Tuesday, June 3, 2008


Barack Obama, as I have argued, needs to spend much of the next few months reaching out to women voters to repair some of the damage from the primary campaign. And now John McCain and his team are cultivating disaffected Hillary supporters. Yesterday, McCain threw a bouquet at Hillary, stating that "she has inspired generations of American women to believe that they can reach the highest office in this nation." I'm verklempt. And McCain advisor Carly Fiorina (former Hewlett-Packard CEO) is joining the fray, defending Hillary against sexism. The McCainiacs are even reaching out to women bloggers, hoping to stoke the anger of die-hard Clintonites who feel that Hillary was unjustly denied her place as the Democratic frontrunner.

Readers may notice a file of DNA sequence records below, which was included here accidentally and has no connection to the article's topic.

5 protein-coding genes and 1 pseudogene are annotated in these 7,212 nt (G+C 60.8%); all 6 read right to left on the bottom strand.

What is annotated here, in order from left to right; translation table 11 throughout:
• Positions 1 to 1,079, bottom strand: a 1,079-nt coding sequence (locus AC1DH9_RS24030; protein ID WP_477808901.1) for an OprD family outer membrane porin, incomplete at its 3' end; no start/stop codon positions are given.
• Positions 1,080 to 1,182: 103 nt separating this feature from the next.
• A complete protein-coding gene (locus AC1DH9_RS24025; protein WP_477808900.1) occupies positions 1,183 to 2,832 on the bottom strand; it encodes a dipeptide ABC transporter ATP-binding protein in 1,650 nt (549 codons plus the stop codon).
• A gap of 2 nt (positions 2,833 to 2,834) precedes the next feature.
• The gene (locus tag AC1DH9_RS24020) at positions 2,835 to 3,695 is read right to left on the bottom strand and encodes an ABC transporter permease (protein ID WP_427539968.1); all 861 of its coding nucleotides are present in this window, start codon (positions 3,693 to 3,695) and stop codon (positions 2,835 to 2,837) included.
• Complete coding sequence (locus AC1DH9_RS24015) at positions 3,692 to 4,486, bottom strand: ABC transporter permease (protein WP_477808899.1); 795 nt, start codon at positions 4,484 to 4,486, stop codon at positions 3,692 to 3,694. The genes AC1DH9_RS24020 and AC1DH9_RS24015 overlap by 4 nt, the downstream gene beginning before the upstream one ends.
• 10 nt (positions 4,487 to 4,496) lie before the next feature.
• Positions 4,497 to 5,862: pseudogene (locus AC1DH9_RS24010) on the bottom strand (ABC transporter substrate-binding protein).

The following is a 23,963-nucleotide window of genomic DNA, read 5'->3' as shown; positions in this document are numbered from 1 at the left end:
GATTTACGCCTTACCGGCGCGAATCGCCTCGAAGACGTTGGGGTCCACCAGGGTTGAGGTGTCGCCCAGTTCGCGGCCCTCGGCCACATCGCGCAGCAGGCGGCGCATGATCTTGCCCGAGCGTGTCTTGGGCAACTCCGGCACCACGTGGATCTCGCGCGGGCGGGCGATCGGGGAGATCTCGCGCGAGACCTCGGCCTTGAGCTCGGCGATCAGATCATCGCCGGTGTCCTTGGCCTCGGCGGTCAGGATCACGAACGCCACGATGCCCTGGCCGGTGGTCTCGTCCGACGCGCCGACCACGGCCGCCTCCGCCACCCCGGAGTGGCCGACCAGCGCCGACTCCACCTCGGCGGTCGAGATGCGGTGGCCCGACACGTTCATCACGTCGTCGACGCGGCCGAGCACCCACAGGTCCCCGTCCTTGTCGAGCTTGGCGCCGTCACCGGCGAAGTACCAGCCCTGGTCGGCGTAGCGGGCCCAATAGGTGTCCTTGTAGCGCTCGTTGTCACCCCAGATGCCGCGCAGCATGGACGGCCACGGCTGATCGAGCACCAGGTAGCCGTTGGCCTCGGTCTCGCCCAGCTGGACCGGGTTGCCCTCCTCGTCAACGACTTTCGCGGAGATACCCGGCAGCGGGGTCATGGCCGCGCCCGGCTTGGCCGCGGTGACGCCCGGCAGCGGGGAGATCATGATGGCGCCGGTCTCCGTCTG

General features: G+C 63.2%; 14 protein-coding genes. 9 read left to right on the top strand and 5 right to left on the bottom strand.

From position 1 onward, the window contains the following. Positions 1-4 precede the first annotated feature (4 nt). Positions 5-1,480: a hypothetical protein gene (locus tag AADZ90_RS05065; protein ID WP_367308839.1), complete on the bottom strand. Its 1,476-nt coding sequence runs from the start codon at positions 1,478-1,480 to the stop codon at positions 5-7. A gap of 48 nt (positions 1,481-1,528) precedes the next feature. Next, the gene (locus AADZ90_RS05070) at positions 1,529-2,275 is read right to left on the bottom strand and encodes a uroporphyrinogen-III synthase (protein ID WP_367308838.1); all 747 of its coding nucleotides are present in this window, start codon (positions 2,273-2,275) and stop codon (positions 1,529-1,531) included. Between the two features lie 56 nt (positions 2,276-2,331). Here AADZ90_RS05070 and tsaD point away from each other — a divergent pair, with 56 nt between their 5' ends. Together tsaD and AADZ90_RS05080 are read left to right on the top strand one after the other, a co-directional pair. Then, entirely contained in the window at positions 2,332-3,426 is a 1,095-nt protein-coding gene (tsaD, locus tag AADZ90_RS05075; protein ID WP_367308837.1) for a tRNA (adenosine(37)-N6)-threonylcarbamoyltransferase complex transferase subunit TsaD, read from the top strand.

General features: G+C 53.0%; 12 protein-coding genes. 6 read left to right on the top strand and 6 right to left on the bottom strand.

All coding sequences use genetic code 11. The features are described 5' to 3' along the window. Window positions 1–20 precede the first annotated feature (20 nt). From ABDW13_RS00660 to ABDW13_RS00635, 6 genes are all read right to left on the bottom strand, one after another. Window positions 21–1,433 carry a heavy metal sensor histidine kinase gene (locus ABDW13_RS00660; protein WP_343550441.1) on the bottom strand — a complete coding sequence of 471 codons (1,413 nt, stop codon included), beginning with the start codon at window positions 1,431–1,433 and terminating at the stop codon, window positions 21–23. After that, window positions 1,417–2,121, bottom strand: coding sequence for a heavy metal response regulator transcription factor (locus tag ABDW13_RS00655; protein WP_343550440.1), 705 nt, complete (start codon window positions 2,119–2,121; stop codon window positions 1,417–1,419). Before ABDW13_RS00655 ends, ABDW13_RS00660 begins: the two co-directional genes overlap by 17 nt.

It's more likely, however, that McCain will give Obama an assist in bringing Hillary supporters into the Democratic camp. McCain came up in the intensely anti-female culture of the military, ditched his first wife rather unceremoniously, and has, of course, been a member of a party whose more prominent spokeswomen include Phyllis Schlafly. The Republican Party is infused with a boy's club culture of which he is a part, one that tolerated his appalling sexist joke about Chelsea Clinton at a 1998 Republican Senate fundraiser. "Why is Chelsea Clinton so ugly? Because her father is Janet Reno." It's important to remember that the anti-Hillary vitriol that came out in the Democratic primaries has deep roots in the GOP. The woman who called Hillary a bitch at a McCain town meeting in South Carolina was not speaking just for herself. Any sexism that may have emanated from the overzealous, misguided Obama supporters is nothing compared to the decades of anti-woman bile and Hillary hatred that has poisoned the GOP. But even more so than his stupid slurs, McCain has to account for his opposition of legislation to protect of women workers against discrimination and retaliation in the workplace, his belief that the pay gap between men and women is a result of women's own educational deficiencies, and his longstanding opposition to reproductive freedom. Anyone who cares about women's issues can't seriously consider supporting McCain.